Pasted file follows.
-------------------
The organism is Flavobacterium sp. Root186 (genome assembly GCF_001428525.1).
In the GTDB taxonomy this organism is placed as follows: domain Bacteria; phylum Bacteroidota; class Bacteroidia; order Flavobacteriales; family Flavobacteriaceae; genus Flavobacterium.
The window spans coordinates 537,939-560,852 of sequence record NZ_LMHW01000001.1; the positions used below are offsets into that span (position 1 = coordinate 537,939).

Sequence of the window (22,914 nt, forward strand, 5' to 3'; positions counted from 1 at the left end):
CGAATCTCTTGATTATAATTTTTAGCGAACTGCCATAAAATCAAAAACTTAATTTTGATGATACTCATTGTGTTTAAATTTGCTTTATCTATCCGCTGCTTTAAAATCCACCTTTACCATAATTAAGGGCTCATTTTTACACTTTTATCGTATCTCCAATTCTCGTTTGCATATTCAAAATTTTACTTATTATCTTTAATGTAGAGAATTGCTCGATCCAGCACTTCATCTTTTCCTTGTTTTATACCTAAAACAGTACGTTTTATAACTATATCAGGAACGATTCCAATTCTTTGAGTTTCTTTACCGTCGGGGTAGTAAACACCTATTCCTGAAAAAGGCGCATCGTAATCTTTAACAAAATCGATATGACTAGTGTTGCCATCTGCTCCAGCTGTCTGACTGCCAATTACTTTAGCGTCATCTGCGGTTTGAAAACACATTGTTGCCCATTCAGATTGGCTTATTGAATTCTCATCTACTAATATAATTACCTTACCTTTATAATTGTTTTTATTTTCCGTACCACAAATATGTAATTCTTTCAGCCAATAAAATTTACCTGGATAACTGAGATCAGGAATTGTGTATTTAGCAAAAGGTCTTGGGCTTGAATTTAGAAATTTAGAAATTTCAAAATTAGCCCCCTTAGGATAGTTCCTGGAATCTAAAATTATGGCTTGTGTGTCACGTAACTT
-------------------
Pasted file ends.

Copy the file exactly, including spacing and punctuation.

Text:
The organism is Flavobacterium sp. Root186 (genome assembly GCF_001428525.1).
In the GTDB taxonomy this organism is placed as follows: domain Bacteria; phylum Bacteroidota; class Bacteroidia; order Flavobacteriales; family Flavobacteriaceae; genus Flavobacterium.
The window spans coordinates 537,939-560,852 of sequence record NZ_LMHW01000001.1; the positions used below are offsets into that span (position 1 = coordinate 537,939).

Sequence of the window (22,914 nt, forward strand, 5' to 3'; positions counted from 1 at the left end):
CGAATCTCTTGATTATAATTTTTAGCGAACTGCCATAAAATCAAAAACTTAATTTTGATGATACTCATTGTGTTTAAATTTGCTTTATCTATCCGCTGCTTTAAAATCCACCTTTACCATAATTAAGGGCTCATTTTTACACTTTTATCGTATCTCCAATTCTCGTTTGCATATTCAAAATTTTACTTATTATCTTTAATGTAGAGAATTGCTCGATCCAGCACTTCATCTTTTCCTTGTTTTATACCTAAAACAGTACGTTTTATAACTATATCAGGAACGATTCCAATTCTTTGAGTTTCTTTACCGTCGGGGTAGTAAACACCTATTCCTGAAAAAGGCGCATCGTAATCTTTAACAAAATCGATATGACTAGTGTTGCCATCTGCTCCAGCTGTCTGACTGCCAATTACTTTAGCGTCATCTGCGGTTTGAAAACACATTGTTGCCCATTCAGATTGGCTTATTGAATTCTCATCTACTAATATAATTACCTTACCTTTATAATTGTTTTTATTTTCCGTACCACAAATATGTAATTCTTTCAGCCAATAAAATTTACCTGGATAACTGAGATCAGGAATTGTGTATTTAGCAAAAGGTCTTGGGCTTGAATTTAGAAATTTAGAAATTTCAAAATTAGCCCCCTTAGGATAGTTCCTGGAATCTAAAATTATGGCTTGTGTGTCACGTAACTT